CASPER, Wyo. — The Wyoming Game and Fish Department announced Monday that Mark Conrad will be retiring after offering over 25 years of service to the state.
Conrad began his career with the state in the Wyoming Department of Environmental Quality, where he worked for 20 years. His time with the Wyoming DEQ included work conducting stream assessments, managing the storm water program and writing the state’s water quality assessment reports as a National Environmental Policy Act cooperator.
He joined the Wyoming Game and Fish Department in 2017 and has “contributed to several major projects throughout the state.”
“Conrad played a pivotal role helping to secure industry funding to implement the ongoing Shirley Basin pronghorn study aimed at assessing the impacts of wind energy development on the use of crucial winter range,” Game and Fish said.
He served as a biologist in Game and Fish’s Habitat Protection Program.
“We’re appreciative of the experience and knowledge of the federal planning process that Mark brought to Game and Fish,” Habitat Protection Program Supervisor Amanda Losch. “We wish him the best in his retirement.”
Conrad said in the Game and Fish announcement that the most fulfilling achievement during his career with the state was working to minimize impacts to wildlife habitat.
“It’s rewarding to work closely with industry partners, and then see changes in the way developments are proposed to minimize impact to habitat,” he said. “Some of these partners go on to be leaders and advocates for wildlife.”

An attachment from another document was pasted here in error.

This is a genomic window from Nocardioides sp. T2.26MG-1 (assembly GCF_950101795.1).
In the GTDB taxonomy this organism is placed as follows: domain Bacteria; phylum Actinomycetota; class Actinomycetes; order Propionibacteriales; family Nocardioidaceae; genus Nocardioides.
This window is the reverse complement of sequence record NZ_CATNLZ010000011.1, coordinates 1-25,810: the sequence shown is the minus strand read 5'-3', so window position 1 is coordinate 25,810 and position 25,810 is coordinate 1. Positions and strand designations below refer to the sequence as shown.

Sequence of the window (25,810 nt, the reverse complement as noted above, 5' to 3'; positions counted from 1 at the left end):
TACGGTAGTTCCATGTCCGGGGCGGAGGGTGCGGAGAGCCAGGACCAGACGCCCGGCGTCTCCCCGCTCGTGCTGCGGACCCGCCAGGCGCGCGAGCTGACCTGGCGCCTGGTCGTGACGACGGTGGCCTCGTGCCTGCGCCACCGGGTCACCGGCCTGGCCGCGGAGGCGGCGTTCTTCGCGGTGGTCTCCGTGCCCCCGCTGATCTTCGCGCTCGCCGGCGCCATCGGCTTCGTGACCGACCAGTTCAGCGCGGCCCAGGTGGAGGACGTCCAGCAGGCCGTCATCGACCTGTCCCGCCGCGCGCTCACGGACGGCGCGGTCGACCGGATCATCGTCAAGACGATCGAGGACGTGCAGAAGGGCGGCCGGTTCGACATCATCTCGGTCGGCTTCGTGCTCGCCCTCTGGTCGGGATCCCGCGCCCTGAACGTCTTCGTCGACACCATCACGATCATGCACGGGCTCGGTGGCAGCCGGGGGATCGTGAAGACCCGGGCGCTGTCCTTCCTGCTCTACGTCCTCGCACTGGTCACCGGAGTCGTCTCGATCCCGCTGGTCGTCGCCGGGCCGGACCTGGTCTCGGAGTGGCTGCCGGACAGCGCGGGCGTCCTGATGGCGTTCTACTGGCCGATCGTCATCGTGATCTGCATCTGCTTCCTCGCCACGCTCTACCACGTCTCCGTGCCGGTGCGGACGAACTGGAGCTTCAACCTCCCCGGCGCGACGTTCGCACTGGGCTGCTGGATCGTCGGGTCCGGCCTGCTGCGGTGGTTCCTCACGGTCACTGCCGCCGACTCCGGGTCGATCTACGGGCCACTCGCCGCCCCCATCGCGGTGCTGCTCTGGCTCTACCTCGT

He also enjoyed the opportunity to travel across Wyoming and work as an advocate for wildlife conservation.
“I’ve just always been the type of person who liked to see new country and how it all fits together,” Conrad said.
He plans to retire in Cheyenne with his wife Chris and spend time traveling and enjoying the wilderness.
Conrad was born in California. He spent time working in Wyoming when he was young and moved to Wyoming full-time after graduating from the University of California-Davis with a degree in geology.
“He worked for five years with the U.S. Forest Service studying impacts of acid precipitation on alpine ecosystems in the Snowy Range, then went to the University of Wyoming for his master’s degree studying aquatic toxicology,” Game and Fish said.